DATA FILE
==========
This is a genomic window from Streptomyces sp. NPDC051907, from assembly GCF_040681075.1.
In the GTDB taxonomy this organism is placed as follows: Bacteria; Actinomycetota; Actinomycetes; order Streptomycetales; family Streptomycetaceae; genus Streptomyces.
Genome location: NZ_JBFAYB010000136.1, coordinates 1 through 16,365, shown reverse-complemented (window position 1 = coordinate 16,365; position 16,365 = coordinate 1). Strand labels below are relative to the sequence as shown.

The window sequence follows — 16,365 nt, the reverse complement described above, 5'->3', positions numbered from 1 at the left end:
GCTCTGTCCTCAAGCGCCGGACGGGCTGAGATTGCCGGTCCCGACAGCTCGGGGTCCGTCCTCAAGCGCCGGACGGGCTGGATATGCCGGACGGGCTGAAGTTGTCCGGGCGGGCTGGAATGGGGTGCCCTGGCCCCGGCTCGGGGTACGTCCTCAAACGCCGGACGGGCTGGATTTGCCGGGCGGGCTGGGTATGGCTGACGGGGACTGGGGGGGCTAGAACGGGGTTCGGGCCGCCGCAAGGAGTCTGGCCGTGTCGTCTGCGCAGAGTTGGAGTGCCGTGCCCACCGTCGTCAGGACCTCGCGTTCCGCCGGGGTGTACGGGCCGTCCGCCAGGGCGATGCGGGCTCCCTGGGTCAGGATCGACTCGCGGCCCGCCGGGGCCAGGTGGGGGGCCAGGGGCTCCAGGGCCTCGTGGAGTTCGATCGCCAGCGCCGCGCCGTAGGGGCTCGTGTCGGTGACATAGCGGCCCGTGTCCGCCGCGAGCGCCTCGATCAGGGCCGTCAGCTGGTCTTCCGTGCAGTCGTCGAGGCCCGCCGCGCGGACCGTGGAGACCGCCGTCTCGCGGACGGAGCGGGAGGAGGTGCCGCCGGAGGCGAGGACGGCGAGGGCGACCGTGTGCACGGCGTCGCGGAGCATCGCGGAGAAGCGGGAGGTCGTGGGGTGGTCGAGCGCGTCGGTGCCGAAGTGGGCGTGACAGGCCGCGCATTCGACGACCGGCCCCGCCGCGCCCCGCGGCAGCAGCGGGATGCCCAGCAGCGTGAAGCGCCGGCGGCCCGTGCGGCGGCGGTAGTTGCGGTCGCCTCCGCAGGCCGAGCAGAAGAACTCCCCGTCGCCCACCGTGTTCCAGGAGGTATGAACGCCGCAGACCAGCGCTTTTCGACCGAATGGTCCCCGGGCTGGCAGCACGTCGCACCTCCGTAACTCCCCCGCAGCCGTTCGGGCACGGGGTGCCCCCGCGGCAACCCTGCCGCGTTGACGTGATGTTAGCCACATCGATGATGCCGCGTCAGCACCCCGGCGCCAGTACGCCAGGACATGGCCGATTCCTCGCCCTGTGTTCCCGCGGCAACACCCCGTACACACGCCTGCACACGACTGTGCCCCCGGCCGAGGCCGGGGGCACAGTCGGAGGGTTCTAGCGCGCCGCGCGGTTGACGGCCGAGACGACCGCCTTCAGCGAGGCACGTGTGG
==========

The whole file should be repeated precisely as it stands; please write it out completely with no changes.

This is a genomic window from Streptomyces sp. NPDC051907, from assembly GCF_040681075.1.
In the GTDB taxonomy this organism is placed as follows: Bacteria; Actinomycetota; Actinomycetes; order Streptomycetales; family Streptomycetaceae; genus Streptomyces.
Genome location: NZ_JBFAYB010000136.1, coordinates 1 through 16,365, shown reverse-complemented (window position 1 = coordinate 16,365; position 16,365 = coordinate 1). Strand labels below are relative to the sequence as shown.

The window sequence follows — 16,365 nt, the reverse complement described above, 5'->3', positions numbered from 1 at the left end:
GCTCTGTCCTCAAGCGCCGGACGGGCTGAGATTGCCGGTCCCGACAGCTCGGGGTCCGTCCTCAAGCGCCGGACGGGCTGGATATGCCGGACGGGCTGAAGTTGTCCGGGCGGGCTGGAATGGGGTGCCCTGGCCCCGGCTCGGGGTACGTCCTCAAACGCCGGACGGGCTGGATTTGCCGGGCGGGCTGGGTATGGCTGACGGGGACTGGGGGGGCTAGAACGGGGTTCGGGCCGCCGCAAGGAGTCTGGCCGTGTCGTCTGCGCAGAGTTGGAGTGCCGTGCCCACCGTCGTCAGGACCTCGCGTTCCGCCGGGGTGTACGGGCCGTCCGCCAGGGCGATGCGGGCTCCCTGGGTCAGGATCGACTCGCGGCCCGCCGGGGCCAGGTGGGGGGCCAGGGGCTCCAGGGCCTCGTGGAGTTCGATCGCCAGCGCCGCGCCGTAGGGGCTCGTGTCGGTGACATAGCGGCCCGTGTCCGCCGCGAGCGCCTCGATCAGGGCCGTCAGCTGGTCTTCCGTGCAGTCGTCGAGGCCCGCCGCGCGGACCGTGGAGACCGCCGTCTCGCGGACGGAGCGGGAGGAGGTGCCGCCGGAGGCGAGGACGGCGAGGGCGACCGTGTGCACGGCGTCGCGGAGCATCGCGGAGAAGCGGGAGGTCGTGGGGTGGTCGAGCGCGTCGGTGCCGAAGTGGGCGTGACAGGCCGCGCATTCGACGACCGGCCCCGCCGCGCCCCGCGGCAGCAGCGGGATGCCCAGCAGCGTGAAGCGCCGGCGGCCCGTGCGGCGGCGGTAGTTGCGGTCGCCTCCGCAGGCCGAGCAGAAGAACTCCCCGTCGCCCACCGTGTTCCAGGAGGTATGAACGCCGCAGACCAGCGCTTTTCGACCGAATGGTCCCCGGGCTGGCAGCACGTCGCACCTCCGTAACTCCCCCGCAGCCGTTCGGGCACGGGGTGCCCCCGCGGCAACCCTGCCGCGTTGACGTGATGTTAGCCACATCGATGATGCCGCGTCAGCACCCCGGCGCCAGTACGCCAGGACATGGCCGATTCCTCGCCCTGTGTTCCCGCGGCAACACCCCGTACACACGCCTGCACACGACTGTGCCCCCGGCCGAGGCCGGGGGCACAGTCGGAGGGTTCTAGCGCGCCGCGCGGTTGACGGCCGAGACGACCGCCTTCAGCGAGGCACGTGTGG